Another puzzle we find, is where a square plastic plug pulls out of the front RHS body trim, with two trailing cable lengths attached to a pin?  What's that for?  Well, we believe this to be the anti-theft system, for safely tying the bike up somehow, though quite how it's supposed to work, we have no idea.  Has anyone got a manual for this please?

The rear brake has a parking latch on the handlebar lever, again presumably some feature for secure storage in transit.

A couple of jabs at the kick-start soon has the motor running, then leave a few seconds to settle down before easing off the choke until it runs clear without.

The motor and exhaust run smoothly and quietly, so all seems fairly harmless ... but throttle response proves quite sharp with the reed-valve induction, the automatic clutch grabs on, and acceleration is pretty brisk.  So brisk in fact, that it's better to lean slightly forward when you're grabbing a handful - if you happen to be sitting back, then the front wheel can readily lift!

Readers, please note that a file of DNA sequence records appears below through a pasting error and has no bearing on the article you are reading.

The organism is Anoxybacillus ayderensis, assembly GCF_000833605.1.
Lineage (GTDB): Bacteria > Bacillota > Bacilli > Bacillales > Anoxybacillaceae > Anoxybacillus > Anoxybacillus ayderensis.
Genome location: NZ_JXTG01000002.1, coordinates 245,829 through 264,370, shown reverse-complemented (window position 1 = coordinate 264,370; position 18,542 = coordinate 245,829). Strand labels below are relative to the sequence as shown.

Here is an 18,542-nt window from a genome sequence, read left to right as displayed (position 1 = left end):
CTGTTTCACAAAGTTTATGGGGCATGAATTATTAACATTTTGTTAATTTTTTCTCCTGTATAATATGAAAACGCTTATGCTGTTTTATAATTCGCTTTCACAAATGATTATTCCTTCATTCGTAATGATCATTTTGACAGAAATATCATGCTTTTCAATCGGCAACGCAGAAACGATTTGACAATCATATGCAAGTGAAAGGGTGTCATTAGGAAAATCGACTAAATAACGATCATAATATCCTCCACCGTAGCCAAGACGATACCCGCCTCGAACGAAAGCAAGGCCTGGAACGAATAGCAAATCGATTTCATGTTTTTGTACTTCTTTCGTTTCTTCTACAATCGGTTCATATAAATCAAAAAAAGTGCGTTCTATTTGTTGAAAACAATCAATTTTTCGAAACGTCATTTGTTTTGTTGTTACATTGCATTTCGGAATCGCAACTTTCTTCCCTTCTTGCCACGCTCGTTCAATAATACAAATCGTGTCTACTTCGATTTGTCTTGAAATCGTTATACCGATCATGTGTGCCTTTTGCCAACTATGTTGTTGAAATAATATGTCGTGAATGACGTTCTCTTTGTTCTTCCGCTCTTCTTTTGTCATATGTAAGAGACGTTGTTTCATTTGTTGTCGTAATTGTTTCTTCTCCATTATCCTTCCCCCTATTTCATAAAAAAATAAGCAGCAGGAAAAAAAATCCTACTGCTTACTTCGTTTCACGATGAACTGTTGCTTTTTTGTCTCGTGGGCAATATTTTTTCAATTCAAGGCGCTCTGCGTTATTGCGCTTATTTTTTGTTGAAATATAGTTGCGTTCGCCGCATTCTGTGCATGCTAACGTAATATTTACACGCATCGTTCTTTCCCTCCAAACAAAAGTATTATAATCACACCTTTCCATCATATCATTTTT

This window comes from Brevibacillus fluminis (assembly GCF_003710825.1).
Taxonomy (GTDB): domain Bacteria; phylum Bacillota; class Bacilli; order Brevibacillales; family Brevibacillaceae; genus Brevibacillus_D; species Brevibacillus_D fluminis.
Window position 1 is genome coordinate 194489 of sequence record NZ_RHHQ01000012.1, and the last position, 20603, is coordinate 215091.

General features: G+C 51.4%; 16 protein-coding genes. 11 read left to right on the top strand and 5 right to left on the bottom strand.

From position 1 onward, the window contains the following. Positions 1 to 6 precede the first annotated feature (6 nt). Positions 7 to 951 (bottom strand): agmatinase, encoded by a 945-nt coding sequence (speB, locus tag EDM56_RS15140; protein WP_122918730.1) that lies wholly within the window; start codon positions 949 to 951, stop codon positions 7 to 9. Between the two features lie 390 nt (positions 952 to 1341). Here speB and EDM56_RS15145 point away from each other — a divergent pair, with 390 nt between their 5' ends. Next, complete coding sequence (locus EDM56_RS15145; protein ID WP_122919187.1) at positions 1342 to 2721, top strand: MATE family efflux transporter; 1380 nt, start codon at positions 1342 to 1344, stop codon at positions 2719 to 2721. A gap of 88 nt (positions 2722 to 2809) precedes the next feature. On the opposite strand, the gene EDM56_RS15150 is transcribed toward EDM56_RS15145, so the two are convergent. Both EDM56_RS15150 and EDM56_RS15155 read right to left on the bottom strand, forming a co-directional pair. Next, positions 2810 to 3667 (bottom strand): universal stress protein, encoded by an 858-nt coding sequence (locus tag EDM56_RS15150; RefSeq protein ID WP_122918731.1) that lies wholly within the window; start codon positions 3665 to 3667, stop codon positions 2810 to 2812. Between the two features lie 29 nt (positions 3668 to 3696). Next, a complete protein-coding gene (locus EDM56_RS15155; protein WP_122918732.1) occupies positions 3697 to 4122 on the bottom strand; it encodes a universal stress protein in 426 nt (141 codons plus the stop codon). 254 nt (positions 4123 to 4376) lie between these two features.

Having acceleration on such a small bike is certainly useful since it avoids the difficulty of being overwhelmed by impatient traffic away from junctions or lights.  Motocompo's initial enthusiasm however doesn't last long, since just along the road, it seems to falter well before the urban limit, and all the traffic goes snarling angrily past.

The performance is seemingly restricted by a fairly low drive ratio as the revs top out into phased four-stroke running, which is probably just as well, since the errant handling characteristics have probably already taken us about as fast as any sensible person would want to ride it anyway.

Naked Honda Motocompo

With the tiny speedo whirring excitedly off the end of the 50kph dial, we clocked 39kph (24mph) by the radar gun on a downhill run, and it really wasn't going to go any faster than that.